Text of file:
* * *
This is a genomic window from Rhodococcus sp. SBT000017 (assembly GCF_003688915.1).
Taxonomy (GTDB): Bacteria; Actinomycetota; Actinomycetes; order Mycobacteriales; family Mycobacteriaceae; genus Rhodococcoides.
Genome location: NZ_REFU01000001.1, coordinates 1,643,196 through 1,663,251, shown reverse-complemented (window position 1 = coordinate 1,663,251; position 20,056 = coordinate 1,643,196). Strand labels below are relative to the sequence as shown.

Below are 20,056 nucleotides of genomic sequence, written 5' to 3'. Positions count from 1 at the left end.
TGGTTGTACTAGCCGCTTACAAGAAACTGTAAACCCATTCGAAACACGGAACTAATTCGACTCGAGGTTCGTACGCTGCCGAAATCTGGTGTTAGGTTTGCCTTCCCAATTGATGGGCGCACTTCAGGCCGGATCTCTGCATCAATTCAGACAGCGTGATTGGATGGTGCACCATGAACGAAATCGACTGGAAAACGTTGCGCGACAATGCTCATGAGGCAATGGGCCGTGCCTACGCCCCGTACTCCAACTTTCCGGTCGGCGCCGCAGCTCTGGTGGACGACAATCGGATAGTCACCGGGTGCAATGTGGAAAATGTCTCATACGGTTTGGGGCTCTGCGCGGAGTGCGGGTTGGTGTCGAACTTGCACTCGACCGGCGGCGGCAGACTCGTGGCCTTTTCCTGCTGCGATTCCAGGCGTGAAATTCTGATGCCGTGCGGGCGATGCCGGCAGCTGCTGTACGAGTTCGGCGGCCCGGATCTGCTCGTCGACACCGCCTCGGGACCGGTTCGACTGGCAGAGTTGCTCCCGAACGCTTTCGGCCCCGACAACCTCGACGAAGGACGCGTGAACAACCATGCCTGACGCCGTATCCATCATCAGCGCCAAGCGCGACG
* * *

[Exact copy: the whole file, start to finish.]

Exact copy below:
This is a genomic window from Rhodococcus sp. SBT000017 (assembly GCF_003688915.1).
Taxonomy (GTDB): Bacteria; Actinomycetota; Actinomycetes; order Mycobacteriales; family Mycobacteriaceae; genus Rhodococcoides.
Genome location: NZ_REFU01000001.1, coordinates 1,643,196 through 1,663,251, shown reverse-complemented (window position 1 = coordinate 1,663,251; position 20,056 = coordinate 1,643,196). Strand labels below are relative to the sequence as shown.

Below are 20,056 nucleotides of genomic sequence, written 5' to 3'. Positions count from 1 at the left end.
TGGTTGTACTAGCCGCTTACAAGAAACTGTAAACCCATTCGAAACACGGAACTAATTCGACTCGAGGTTCGTACGCTGCCGAAATCTGGTGTTAGGTTTGCCTTCCCAATTGATGGGCGCACTTCAGGCCGGATCTCTGCATCAATTCAGACAGCGTGATTGGATGGTGCACCATGAACGAAATCGACTGGAAAACGTTGCGCGACAATGCTCATGAGGCAATGGGCCGTGCCTACGCCCCGTACTCCAACTTTCCGGTCGGCGCCGCAGCTCTGGTGGACGACAATCGGATAGTCACCGGGTGCAATGTGGAAAATGTCTCATACGGTTTGGGGCTCTGCGCGGAGTGCGGGTTGGTGTCGAACTTGCACTCGACCGGCGGCGGCAGACTCGTGGCCTTTTCCTGCTGCGATTCCAGGCGTGAAATTCTGATGCCGTGCGGGCGATGCCGGCAGCTGCTGTACGAGTTCGGCGGCCCGGATCTGCTCGTCGACACCGCCTCGGGACCGGTTCGACTGGCAGAGTTGCTCCCGAACGCTTTCGGCCCCGACAACCTCGACGAAGGACGCGTGAACAACCATGCCTGACGCCGTATCCATCATCAGCGCCAAGCGCGACG